Virgin America's (NASDAQ:VA) debut as a public company last fall was met with huge enthusiasm. The chic airline completed its IPO at $23 in mid-November. By the end of the year, the stock had nearly doubled, to $45. It then proceeded to give back most of its gains during the following six months, bottoming around $27 in early July.
Since then, Virgin America has gotten back on track, rallying a stunning 35% in the past month. Investors can thank a strong Q2 earnings report for much of those gains. Most importantly, the outlook for the rest of the year and 2016 looks quite good.
Solid unit revenue performance
In late April, Virgin America had projected that passenger unit revenue, or PRASM, would decline by 0%-2% in Q2. Instead, PRASM ultimately rose 0.5% year over year last quarter. This helped Virgin America record adjusted EPS of $1.46, well ahead of the average analyst estimate of $1.25.
Virgin America did receive an unexpected 0.9 percentage point unit revenue benefit from an adjustment in frequent-flier revenue. Without that, PRASM would have fallen 0.4%. Even so, this was a solid performance. Most of Virgin America's peers offered much weaker revenue guidance in April -- and many of them then fell short of those weak forecasts.
Virgin America's solid PRASM performance was particularly notable because it faced rapid industry capacity growth in two key markets: Dallas and New York.
For example, industry capacity was up more than 30% year over year in the markets Virgin America serves from Dallas. This drove a 17% year-over-year decline in unit revenue. Industry capacity growth was more moderate at New York's JFK Airport, but still enough to cause an 8% unit revenue decline for Virgin America there.
To offset these two pockets of weakness, Virgin America posted a 5% PRASM gain across the rest of its network. That speaks to the fundamental strength of Virgin America's business model and route network.
Dallas and New York will turn the corner soon
In its Q2 earnings release, Virgin America projected that PRASM will decline 2%-4% in Q3. The company appears to expect the tough trends in Dallas and New York to continue, while the 5% unit revenue growth across the rest of Virgin America's network is unsustainable in the current market environment.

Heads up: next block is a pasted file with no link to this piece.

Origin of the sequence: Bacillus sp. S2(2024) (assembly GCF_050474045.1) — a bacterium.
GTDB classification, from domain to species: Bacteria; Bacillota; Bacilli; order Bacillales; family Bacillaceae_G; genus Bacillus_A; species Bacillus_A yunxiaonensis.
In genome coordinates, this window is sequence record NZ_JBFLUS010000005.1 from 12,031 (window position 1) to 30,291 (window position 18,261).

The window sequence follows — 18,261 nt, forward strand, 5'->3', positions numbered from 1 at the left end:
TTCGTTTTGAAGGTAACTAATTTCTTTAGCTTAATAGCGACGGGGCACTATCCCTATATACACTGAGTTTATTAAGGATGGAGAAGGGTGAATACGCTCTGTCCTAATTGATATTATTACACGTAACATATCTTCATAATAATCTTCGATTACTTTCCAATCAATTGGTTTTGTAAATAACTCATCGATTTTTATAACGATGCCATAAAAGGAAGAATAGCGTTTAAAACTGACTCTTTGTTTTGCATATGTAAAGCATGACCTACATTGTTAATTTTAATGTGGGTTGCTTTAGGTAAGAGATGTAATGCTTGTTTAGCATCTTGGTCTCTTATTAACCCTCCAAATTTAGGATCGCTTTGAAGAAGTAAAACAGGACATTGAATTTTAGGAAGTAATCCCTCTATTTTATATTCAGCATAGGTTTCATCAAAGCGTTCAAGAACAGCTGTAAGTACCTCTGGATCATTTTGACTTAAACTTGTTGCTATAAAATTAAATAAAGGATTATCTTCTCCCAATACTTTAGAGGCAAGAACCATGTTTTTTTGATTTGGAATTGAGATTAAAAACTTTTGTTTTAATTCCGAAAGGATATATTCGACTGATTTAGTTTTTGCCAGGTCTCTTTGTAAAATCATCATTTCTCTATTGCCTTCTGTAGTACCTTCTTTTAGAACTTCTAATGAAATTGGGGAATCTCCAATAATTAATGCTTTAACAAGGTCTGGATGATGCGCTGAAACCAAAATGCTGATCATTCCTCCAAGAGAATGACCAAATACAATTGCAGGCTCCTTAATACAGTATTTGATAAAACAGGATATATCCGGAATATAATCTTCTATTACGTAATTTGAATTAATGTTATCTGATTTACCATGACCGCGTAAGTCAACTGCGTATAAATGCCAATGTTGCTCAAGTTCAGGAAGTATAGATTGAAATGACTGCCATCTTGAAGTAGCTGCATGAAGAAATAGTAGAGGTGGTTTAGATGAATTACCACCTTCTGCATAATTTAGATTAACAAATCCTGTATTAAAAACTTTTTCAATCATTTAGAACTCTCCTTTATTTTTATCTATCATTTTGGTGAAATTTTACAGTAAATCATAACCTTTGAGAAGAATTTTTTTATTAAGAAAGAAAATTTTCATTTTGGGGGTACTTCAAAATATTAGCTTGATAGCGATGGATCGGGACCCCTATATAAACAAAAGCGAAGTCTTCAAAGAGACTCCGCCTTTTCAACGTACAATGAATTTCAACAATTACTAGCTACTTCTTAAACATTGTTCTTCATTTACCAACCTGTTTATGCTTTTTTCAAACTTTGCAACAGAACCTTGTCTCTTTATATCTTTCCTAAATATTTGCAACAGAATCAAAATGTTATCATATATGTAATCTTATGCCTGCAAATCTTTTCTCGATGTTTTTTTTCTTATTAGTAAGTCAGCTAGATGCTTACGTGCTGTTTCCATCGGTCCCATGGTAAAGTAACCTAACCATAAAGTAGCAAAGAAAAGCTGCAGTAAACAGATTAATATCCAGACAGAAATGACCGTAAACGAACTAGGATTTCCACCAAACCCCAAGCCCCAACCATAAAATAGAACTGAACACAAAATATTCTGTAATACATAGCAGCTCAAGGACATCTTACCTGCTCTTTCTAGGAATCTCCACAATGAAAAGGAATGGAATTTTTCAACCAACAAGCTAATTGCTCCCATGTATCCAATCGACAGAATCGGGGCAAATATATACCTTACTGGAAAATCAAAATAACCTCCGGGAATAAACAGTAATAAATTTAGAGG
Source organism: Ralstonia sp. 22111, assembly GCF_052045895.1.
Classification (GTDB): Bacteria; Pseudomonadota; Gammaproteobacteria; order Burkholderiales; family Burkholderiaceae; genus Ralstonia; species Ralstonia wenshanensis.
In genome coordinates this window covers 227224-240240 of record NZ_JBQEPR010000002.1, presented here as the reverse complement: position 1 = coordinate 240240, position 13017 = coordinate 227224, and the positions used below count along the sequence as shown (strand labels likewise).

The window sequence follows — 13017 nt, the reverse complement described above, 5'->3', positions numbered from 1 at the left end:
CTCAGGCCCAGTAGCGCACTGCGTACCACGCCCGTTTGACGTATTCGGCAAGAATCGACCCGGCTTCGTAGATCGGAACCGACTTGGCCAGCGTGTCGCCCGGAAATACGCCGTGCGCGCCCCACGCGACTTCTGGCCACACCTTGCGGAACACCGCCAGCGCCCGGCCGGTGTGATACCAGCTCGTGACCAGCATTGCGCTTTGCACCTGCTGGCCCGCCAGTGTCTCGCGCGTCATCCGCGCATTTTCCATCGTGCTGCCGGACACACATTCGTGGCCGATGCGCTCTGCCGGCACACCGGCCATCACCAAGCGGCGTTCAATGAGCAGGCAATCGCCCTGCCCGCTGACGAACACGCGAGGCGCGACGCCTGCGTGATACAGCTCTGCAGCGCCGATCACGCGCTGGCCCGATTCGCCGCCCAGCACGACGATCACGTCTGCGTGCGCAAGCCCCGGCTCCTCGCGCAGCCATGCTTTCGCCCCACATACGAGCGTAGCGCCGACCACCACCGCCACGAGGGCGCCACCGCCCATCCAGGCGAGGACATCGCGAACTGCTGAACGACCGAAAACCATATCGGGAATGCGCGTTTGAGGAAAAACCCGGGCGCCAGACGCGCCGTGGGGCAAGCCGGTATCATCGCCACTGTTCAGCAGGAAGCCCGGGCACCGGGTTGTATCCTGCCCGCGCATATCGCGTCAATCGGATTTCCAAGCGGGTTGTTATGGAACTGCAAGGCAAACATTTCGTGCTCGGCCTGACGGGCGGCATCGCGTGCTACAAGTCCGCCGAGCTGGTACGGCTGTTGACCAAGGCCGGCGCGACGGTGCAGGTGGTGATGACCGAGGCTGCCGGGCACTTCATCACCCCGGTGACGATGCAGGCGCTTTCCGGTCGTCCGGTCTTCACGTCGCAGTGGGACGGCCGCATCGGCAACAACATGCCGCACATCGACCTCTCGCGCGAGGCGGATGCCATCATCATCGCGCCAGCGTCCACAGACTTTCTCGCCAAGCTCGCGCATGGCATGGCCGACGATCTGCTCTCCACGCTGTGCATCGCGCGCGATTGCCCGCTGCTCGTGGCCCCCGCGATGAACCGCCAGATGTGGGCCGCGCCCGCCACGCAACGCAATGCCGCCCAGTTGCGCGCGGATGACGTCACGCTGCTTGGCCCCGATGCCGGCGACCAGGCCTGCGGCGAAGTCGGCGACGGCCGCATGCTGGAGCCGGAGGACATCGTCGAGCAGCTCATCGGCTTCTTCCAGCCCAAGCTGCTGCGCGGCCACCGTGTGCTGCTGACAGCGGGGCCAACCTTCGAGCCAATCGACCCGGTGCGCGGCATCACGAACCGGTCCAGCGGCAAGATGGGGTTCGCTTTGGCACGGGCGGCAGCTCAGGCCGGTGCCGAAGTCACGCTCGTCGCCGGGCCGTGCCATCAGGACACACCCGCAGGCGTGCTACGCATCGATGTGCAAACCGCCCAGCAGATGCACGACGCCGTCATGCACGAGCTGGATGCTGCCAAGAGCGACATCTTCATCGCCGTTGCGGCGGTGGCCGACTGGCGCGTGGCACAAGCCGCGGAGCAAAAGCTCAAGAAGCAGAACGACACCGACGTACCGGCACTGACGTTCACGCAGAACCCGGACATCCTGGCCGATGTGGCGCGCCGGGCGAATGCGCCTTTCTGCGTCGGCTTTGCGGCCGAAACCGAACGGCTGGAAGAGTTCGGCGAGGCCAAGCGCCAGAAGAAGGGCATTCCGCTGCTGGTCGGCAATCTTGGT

However, Virgin America is likely to turn the corner in Q4. First, during that period, Virgin America will lap the introduction of new service in Dallas during 2014. Given how steep the unit revenue declines have been in the Dallas market, Virgin America will face much easier comparisons in Q4 and throughout 2016.
Second, results in New York are likely to get much better beginning in Q4 thanks to United Continental's decision to stop flying to JFK Airport in October. This will remove one of Virgin America's top rivals on the highly competitive routes from JFK to Los Angeles and San Francisco. It will also reverse some of the recent industry capacity growth on those routes.
Improving revenue trends will drive solid earnings
Wall Street airline analysts were surprised that Virgin America expects its unit revenue trends to improve in Q4 because the company's growth starts to ramp up again at that time. Normally, capacity growth is assumed to have a dampening effect on unit revenue.
However, Virgin America believes it will post strong performance out of the gate on its new routes from San Francisco to Hawaii, especially during the holiday peak. Meanwhile, the rest of the new planes coming in 2015 will be used to replace flights that were cut last fall to free up planes for Virgin America's new Dallas service, and for which there is proven demand.
Furthermore, Virgin America is just starting to roll out some new IT tools that will allow it to hone pricing and increase the distribution of various ancillary products. This should help it drive non-ticket revenue growth, primarily in Q4 and beyond.
If Virgin America can just hold the line on unit revenue in Q4 and in 2016, it will be poised for strong profit growth as capacity growth accelerates, and unit costs start to decline. Based on Virgin America's strong Q2 performance, easing competitive pressure in Dallas and New York, and the new tools for boosting ancillary revenue, this goal seems well within reach.